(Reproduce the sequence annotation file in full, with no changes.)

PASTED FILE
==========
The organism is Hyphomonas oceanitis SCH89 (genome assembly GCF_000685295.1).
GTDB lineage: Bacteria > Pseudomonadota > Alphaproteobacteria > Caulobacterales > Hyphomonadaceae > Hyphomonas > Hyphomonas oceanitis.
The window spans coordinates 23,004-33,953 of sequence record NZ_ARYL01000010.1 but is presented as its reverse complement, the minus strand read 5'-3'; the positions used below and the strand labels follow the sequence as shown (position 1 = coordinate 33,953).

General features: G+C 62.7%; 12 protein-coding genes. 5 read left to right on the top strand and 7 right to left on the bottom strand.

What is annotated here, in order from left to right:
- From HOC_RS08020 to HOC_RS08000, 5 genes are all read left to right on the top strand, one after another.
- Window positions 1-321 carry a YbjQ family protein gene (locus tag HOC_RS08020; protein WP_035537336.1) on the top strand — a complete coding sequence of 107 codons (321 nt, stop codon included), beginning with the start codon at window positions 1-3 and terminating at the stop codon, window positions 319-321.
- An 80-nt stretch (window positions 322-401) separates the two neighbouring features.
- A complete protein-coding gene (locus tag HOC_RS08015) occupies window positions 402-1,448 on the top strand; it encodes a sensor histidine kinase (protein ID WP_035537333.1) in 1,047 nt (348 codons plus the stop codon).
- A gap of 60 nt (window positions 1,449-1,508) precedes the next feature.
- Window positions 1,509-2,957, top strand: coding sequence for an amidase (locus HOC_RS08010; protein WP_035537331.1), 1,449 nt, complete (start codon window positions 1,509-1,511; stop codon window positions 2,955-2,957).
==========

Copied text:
The organism is Hyphomonas oceanitis SCH89 (genome assembly GCF_000685295.1).
GTDB lineage: Bacteria > Pseudomonadota > Alphaproteobacteria > Caulobacterales > Hyphomonadaceae > Hyphomonas > Hyphomonas oceanitis.
The window spans coordinates 23,004-33,953 of sequence record NZ_ARYL01000010.1 but is presented as its reverse complement, the minus strand read 5'-3'; the positions used below and the strand labels follow the sequence as shown (position 1 = coordinate 33,953).

General features: G+C 62.7%; 12 protein-coding genes. 5 read left to right on the top strand and 7 right to left on the bottom strand.

What is annotated here, in order from left to right:
- From HOC_RS08020 to HOC_RS08000, 5 genes are all read left to right on the top strand, one after another.
- Window positions 1-321 carry a YbjQ family protein gene (locus tag HOC_RS08020; protein WP_035537336.1) on the top strand — a complete coding sequence of 107 codons (321 nt, stop codon included), beginning with the start codon at window positions 1-3 and terminating at the stop codon, window positions 319-321.
- An 80-nt stretch (window positions 322-401) separates the two neighbouring features.
- A complete protein-coding gene (locus tag HOC_RS08015) occupies window positions 402-1,448 on the top strand; it encodes a sensor histidine kinase (protein ID WP_035537333.1) in 1,047 nt (348 codons plus the stop codon).
- A gap of 60 nt (window positions 1,449-1,508) precedes the next feature.
- Window positions 1,509-2,957, top strand: coding sequence for an amidase (locus HOC_RS08010; protein WP_035537331.1), 1,449 nt, complete (start codon window positions 1,509-1,511; stop codon window positions 2,955-2,957).